Book: Currently Reading – The Attraction of the Cross (Chapter 16) by Gardiner Spring

Chapter 16: Full Assurance of Hope at the Cross

Nothing is more natural, or more reasonable than that the strength and ardor of hope should be regulated by the importance and magnitude of the objects on which it terminates. It is when the objects of their pursuit are vast and important, that the hopes of men become the stimulus to their greatest efforts. No man acts with a view to the past; and if a wise man, he even quits the stronghold of the present, and carries his designs into the future. He acts for the next hour, the next day, the next year; and if truly wise, he acts for eternity. This is one of the points of difference between the Christian and all other men, that he acts under the influence of the highest and the strongest hopes. He is the creature of presentiment—the purest and the noblest presentiment. Sometimes, like the Father of the faithful, he "hopes against hope," and where everything seems to be against him. If he has no hope in creatures, he has hope in God, and "out of weakness is made strong." The cross is the emblem of hope; hope constitutes one of its powerful attractions. At the cross, the field of hope is amplified; it is ever opening wider and wider. There is no grief to which it does not furnish mitigation, no evil for which it does not yield an antidote, nor any good which it does not promise. It is not so much over terrestrial things that this hope diffuses its radiance, as over scenes that are opening upon it from another world, where the last lights of time fade away in the brighter lights of eternity, and the last sounds of earth scarcely die on the ear before it is greeted with the songs of heaven.

There is nothing in Christianity that forbids the hope of the Christian rising to full assurance. Two preliminary questions settled, and every man is warranted in cherishing an assured hope of eternal life. The first is, is he sure that Jesus Christ is a Divine and all-sufficient Savior? the second is, is he sure that he believes in him? Doubt in regard to either of these points of inquiry disturbs his serenity, and necessarily produces hesitation and embarrassment. Where there is no doubt in relation to these, his hopes assume the form of confidence and certainty. They are not the illusions of the imagination, nor the offspring of credulity; but the "fruit of the Spirit," grown to maturity, and nurtured and invigorated by all the promises of God.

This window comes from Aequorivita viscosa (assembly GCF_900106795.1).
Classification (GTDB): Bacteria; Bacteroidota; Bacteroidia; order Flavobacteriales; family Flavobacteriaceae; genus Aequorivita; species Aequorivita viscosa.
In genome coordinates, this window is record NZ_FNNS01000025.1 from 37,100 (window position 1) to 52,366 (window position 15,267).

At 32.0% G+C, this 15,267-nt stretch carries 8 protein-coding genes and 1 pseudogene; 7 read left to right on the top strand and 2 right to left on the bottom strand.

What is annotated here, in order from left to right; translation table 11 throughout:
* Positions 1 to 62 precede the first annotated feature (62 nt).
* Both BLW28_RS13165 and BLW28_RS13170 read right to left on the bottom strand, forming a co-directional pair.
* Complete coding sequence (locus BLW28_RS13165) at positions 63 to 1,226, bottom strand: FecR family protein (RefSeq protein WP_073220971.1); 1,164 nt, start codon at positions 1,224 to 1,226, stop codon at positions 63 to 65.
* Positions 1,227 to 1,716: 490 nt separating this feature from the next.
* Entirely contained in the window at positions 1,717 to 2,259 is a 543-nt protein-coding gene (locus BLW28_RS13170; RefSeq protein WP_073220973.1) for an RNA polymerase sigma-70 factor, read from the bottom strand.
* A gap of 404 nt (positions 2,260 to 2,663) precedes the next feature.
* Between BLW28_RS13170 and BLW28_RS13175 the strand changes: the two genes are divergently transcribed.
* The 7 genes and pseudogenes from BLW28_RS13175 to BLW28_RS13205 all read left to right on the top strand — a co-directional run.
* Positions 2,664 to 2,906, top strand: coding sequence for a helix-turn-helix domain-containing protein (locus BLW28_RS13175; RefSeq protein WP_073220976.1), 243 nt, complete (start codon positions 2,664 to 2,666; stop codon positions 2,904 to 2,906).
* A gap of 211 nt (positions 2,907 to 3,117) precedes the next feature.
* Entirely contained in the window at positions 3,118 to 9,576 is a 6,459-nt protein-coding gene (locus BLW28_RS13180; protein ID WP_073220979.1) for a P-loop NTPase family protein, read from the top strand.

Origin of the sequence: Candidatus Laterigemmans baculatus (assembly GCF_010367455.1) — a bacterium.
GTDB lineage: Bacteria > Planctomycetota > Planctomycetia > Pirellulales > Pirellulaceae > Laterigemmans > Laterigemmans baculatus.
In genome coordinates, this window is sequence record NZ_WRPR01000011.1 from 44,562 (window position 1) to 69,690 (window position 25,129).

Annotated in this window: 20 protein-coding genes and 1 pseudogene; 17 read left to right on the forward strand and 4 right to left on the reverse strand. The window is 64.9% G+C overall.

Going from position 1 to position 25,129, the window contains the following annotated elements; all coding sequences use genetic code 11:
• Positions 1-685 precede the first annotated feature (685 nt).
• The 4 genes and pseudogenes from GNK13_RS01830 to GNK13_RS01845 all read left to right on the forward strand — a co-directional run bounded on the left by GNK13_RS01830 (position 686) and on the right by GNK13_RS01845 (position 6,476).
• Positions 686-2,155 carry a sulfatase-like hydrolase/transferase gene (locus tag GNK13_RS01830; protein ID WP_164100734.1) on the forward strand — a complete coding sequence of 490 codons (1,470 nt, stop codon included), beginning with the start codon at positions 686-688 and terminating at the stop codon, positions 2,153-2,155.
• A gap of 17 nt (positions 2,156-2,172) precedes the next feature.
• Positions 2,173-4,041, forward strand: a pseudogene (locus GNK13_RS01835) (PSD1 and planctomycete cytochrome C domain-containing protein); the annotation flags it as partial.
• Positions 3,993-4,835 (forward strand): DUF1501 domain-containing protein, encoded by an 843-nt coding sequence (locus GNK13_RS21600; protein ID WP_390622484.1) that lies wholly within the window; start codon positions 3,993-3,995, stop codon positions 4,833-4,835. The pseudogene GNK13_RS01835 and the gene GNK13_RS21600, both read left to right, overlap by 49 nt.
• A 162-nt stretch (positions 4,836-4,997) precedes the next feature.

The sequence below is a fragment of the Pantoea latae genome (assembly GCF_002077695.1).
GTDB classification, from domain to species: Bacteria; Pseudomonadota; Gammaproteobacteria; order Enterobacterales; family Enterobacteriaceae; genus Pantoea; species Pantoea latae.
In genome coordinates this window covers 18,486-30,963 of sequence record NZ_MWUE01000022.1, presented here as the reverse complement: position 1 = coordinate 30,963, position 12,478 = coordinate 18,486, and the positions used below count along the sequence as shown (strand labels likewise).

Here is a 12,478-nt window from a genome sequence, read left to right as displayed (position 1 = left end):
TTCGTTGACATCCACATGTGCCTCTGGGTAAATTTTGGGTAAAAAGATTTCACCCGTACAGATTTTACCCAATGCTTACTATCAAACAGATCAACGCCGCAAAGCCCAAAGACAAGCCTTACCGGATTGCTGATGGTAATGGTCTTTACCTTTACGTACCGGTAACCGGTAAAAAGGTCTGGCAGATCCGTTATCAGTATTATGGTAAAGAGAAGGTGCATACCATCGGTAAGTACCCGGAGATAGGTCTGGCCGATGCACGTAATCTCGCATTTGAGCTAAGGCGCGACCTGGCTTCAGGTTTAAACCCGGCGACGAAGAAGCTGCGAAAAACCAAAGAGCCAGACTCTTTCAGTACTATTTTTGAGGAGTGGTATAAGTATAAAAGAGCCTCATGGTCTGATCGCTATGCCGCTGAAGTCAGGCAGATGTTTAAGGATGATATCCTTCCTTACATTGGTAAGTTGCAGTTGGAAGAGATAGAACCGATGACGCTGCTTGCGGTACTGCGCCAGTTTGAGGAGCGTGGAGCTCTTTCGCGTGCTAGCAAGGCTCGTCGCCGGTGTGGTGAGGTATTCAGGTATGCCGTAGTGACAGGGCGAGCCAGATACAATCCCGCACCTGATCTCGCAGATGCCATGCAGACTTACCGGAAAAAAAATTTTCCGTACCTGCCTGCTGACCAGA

A mind that is satisfied of the truth of the cross, seeks no higher evidence of the Savior’s all-sufficiency, and asks no other, no surer way of salvation. The foundation is strong enough to support any hope that is built upon it; nor is there any room for apprehension, or place for doubt, where men build upon this corner-stone laid in Zion. The doubt and fear of good men arise not from any secret suspicion that the system of redemption through the cross is not worthy of their entire confidence, but rather from the fear that they do not believe in it, and from some lurking apprehension that they are deceived as to their own personal character. While it is true that hypocrites and unregenerate men may deceive themselves with false hopes, such as truly believe in the Lord Jesus, and endeavor to walk in all good conscience before him, may be assured that they are in a state of grace, and may rejoice in the hope of the glory of God. There is no impossibility in a believer being conscious of his faith, nor do we perceive that there is any obstacle in the way of this consciousness more than frequently exists to the consciousness of a multitude of his internal emotions. Faith in Christ so widely differs from unbelief, that the true believer may know when he exercises it. It is not a bare conjectural and probable persuasion, but an assured reality. So long as it is founded upon Divine promises, and accompanied by the evidence of those graces to which these promises are made, there is sinful mistrust in not indulging the hope that "makes not ashamed."